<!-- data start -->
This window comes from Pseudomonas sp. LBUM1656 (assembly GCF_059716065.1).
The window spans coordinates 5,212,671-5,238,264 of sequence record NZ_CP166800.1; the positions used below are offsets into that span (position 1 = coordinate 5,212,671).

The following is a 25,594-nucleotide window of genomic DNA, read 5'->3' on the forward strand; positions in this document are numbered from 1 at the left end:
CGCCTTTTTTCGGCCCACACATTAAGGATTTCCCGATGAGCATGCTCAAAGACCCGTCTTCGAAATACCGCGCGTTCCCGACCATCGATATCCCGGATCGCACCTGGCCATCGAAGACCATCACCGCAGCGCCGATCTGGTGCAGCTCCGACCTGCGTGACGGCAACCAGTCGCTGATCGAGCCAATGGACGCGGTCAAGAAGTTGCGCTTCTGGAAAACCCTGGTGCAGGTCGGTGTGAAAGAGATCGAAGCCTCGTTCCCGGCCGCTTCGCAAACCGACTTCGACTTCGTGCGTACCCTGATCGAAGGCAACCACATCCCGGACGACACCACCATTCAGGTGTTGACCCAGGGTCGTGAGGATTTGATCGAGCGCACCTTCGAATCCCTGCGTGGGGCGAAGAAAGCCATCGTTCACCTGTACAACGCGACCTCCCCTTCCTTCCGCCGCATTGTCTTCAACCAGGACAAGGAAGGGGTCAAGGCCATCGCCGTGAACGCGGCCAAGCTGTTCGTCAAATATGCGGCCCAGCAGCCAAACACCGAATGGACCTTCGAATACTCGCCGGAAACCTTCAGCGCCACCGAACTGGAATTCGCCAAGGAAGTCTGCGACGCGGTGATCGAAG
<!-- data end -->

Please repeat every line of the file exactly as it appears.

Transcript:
This window comes from Pseudomonas sp. LBUM1656 (assembly GCF_059716065.1).
The window spans coordinates 5,212,671-5,238,264 of sequence record NZ_CP166800.1; the positions used below are offsets into that span (position 1 = coordinate 5,212,671).

The following is a 25,594-nucleotide window of genomic DNA, read 5'->3' on the forward strand; positions in this document are numbered from 1 at the left end:
CGCCTTTTTTCGGCCCACACATTAAGGATTTCCCGATGAGCATGCTCAAAGACCCGTCTTCGAAATACCGCGCGTTCCCGACCATCGATATCCCGGATCGCACCTGGCCATCGAAGACCATCACCGCAGCGCCGATCTGGTGCAGCTCCGACCTGCGTGACGGCAACCAGTCGCTGATCGAGCCAATGGACGCGGTCAAGAAGTTGCGCTTCTGGAAAACCCTGGTGCAGGTCGGTGTGAAAGAGATCGAAGCCTCGTTCCCGGCCGCTTCGCAAACCGACTTCGACTTCGTGCGTACCCTGATCGAAGGCAACCACATCCCGGACGACACCACCATTCAGGTGTTGACCCAGGGTCGTGAGGATTTGATCGAGCGCACCTTCGAATCCCTGCGTGGGGCGAAGAAAGCCATCGTTCACCTGTACAACGCGACCTCCCCTTCCTTCCGCCGCATTGTCTTCAACCAGGACAAGGAAGGGGTCAAGGCCATCGCCGTGAACGCGGCCAAGCTGTTCGTCAAATATGCGGCCCAGCAGCCAAACACCGAATGGACCTTCGAATACTCGCCGGAAACCTTCAGCGCCACCGAACTGGAATTCGCCAAGGAAGTCTGCGACGCGGTGATCGAAG